On the November 22, 1998 broadcast of 60 Minutes, Kevorkian allowed the airing of a videotape he had made on September 17, 1998, which depicted the voluntary euthanasia of Thomas Youk, 52, who was in the final stages of Amyotrophic lateral sclerosis. After Youk provided his fully informed consent on September 17, 1998, Kevorkian himself administered Thomas Youk a lethal injection. This was highly significant, as all of his earlier clients had reportedly completed the process themselves. During the videotape, Kevorkian dared the authorities to try to convict him or stop him from carrying out mercy killings.
On March 26, 1999, Kevorkian was charged with second-degree murder and the delivery of a controlled substance for his part in the lethal injection to Thomas Youk. Kevorkian's license to practice medicine had been revoked eight years previously; he was not legally allowed to possess the controlled substance. As homicide law is relatively fixed and routine, this trial was markedly different from earlier ones that involved an area of law in flux namely assisted suicide. Kevorkian discharged his attorneys and proceeded through the trial representing himself, a decision he later regretted. The judge ordered a criminal defense attorney to remain available at trial as standby counsel for information and advice. Inexperienced in law but persisting in his efforts to represent himself, Kevorkian encountered great difficulty in presenting his evidence and arguments. He was not able to call any witnesses to the stand as the judge did not deem the testimony of any of his witnesses relevant.
After a two day trial, the Michigan jury found Kevorkian guilty of second-degree homicide. The doctor was sentenced to serve 10–25 years. From his prison in Coldwater, Michigan, Kevorkian filed and lost numerous appeals. Additionally, Kevorkian was denied parole repeatedly until 2007.
In an MSNBC interview aired on September 29, 2005, Kevorkian stated that if he were granted parole, he would not resume directly helping people die and would restrict himself to campaigning to have the law changed. On December 22, 2005, Kevorkian was denied parole by a board on the count of 7–2 recommending not to give parole.
In May of 2006, reportedly terminally ill with Hepatitis C, which he contracted while doing research on blood transfusions, Jack Kevorkian was given a prognosis of under a year. After applying for a pardon, parole, or commutation by the parole board and Governor Jennifer Granholm, he was paroled for good behavior on June 1, 2007. He had spent eight years and two and a half months in prison. Kevorkian was on parole for two years, under the conditions that he not help anyone else die, or provide care for anyone older than 62 or disabled. The doctor stated he would abstain from assisting any more terminal patients with death, and his role in the matter would strictly be to persuade states to change their laws on assisted suicide. He was also forbidden by the rules of his parole from commenting about assisted suicide.
Upon his release from prison, Dr. Jack Kevorkian joined the lecture circuit, as well as a television interview tour. He lectured at universities such as the University of Florida, Nova Southeastern University, and the University of California, Los Angeles. His talks have not been limited to the topic of euthanasia; he has also discussed such topics as tyranny, the criminal justice system, politics, the Ninth Amendment to the United States Constitution, healthcare reform , and Armenian culture.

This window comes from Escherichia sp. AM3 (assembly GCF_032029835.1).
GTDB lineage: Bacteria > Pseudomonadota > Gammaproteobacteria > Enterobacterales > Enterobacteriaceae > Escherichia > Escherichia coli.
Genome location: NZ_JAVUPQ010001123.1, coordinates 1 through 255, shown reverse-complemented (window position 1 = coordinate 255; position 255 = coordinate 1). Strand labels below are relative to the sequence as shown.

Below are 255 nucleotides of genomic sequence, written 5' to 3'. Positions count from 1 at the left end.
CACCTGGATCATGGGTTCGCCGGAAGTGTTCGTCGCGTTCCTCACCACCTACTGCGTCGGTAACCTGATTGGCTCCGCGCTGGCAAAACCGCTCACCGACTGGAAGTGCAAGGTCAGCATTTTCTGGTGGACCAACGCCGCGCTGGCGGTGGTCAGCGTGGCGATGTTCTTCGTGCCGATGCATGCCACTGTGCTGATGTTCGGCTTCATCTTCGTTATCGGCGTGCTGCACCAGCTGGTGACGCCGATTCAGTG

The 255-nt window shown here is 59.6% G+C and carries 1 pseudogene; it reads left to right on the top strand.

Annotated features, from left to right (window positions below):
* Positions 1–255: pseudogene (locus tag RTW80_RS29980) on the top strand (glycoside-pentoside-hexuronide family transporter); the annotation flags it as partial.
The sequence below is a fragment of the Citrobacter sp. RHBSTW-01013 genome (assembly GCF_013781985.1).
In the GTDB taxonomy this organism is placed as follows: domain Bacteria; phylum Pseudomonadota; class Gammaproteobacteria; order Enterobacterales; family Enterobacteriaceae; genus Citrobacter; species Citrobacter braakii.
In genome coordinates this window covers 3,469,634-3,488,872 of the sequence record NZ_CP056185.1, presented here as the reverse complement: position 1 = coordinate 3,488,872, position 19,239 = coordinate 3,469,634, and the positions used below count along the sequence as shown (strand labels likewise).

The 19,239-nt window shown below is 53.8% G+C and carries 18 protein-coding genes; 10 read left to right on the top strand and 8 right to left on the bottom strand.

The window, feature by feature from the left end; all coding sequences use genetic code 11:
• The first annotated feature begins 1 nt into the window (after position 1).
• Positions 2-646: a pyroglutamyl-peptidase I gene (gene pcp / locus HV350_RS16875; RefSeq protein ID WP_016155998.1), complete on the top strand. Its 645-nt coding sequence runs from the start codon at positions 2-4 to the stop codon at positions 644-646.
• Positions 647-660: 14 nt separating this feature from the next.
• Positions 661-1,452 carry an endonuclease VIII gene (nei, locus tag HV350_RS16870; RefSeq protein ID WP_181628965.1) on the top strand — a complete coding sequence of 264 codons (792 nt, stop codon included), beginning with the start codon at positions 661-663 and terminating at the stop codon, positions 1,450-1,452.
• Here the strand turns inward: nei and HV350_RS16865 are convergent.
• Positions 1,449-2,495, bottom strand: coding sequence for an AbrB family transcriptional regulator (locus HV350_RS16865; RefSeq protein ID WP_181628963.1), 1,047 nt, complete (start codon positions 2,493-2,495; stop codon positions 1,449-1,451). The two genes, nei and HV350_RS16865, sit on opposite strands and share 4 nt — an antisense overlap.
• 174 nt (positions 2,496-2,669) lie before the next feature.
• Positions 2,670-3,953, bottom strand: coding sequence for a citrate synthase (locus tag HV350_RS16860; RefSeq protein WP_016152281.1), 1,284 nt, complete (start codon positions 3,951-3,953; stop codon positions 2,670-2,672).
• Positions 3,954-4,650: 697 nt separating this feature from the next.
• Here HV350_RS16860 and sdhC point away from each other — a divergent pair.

On March 12, 2008, Dr. Jack Kevorkian announced plans to run for United States Congress to represent Michigan's 9th congressional district. Kevorkian ran as an independent and was heavily defeated. He received 8,987 votes which was 2.6% of the vote.
A television movie starring Al Pacino, Susan Sarandon, and John Goodman was made based on Kevorkian's life. "You Don't Know Jack" premiered April 14, 2010 at the Ziegfeld Theater in New York City. Kevorkian walked the red carpet alongside Al Pacino, who portrayed him in the film. Subsequently, Pacino received Emmy and Golden Globe awards for his portrayal, and personally thanked Kevorkian, who was in the audience, upon receiving both of these awards.
In a 2010 interview with Sanjay Gupta, Kevorkian stated an objection to the status of assisted suicide in Oregon, Washington, and Montana. Only in those three states is assisted suicide legal in the United States, and then only for terminally ill patients. To Gupta, Kevorkian stated "What difference does it make if someone is terminal? We are all terminal." In his view, a patient did not have to be terminally ill to be assisted in committing suicide, but did need to be suffering. However, he also said in that same interview that he declined four out of every five assisted suicide requests, on the grounds that the patient needed more treatment or medical records had to be checked.
In addition to his life's work of championing the right to die, Jack Kevorkian always enjoyed working on his art and music projects. Jack Kevorkian was a jazz musician and composer. "The Kevorkian Suite: A Very Still Life" was a 1997 limited release CD of 5,000 copies from the 'Lucid Subjazz' label. It features Kevorkian on the flute and organ playing his own works with "The Morpheus Quintet". It was reviewed in Entertainment Weekly online as "weird" but "good natured". He was also an oil painter. His work tended toward the grotesque; he sometimes painted with his own blood, and had created pictures such as one "of a child eating the flesh off a decomposing corpse." Of his known works, six were made available in the 1990s for print release. The Ariana Gallery in Royal Oak, Michigan is the exclusive distributor of Kevorkian's artwork. The original oil prints are not for release.
After struggling with kidney problems for years, as well as a recent diagnosis liver cancer, most likely caused by Hepatitis C, Jack Kevorkian was hospitalized on May 18, 2011. His kidney problems coupled with pneumonia grew rapidly worse. Jacob Kevorkian died from a thrombosis on June 3, 2011, eight days after his 83rd birthday, at William Beaumont Hospital in Royal Oak, Michigan. According to his attorney, Mayer Morganroth, there were no artificial attempts to keep him alive and his death was painless. Kevorkian proved to be as controversial in death, as he was in life. Judge Thomas Jackson, who presided over Kevorkian's first murder trial in 1994, commented that he wanted to express sorrow at Kevorkian's passing and that the 1994 case was brought under "a badly written law" aimed at Kevorkian, but he tried to give him "the best trial possible". Former Oakland County Prosecutor David Gorcyca said "I think it was a certain level of hypocrisy in not choosing suicide" referring to Kevorkian's death. In the same way expressed Ned McGrath, the Archdiocese of Detroit’s communications director: "It is both ironic and tragic that Kevorkian himself was afforded a dignified, natural death in a hospital, something he denied to those who came to him in desperation, only to be poisoned and have their bodies left in places such as vans and motel rooms. He never married.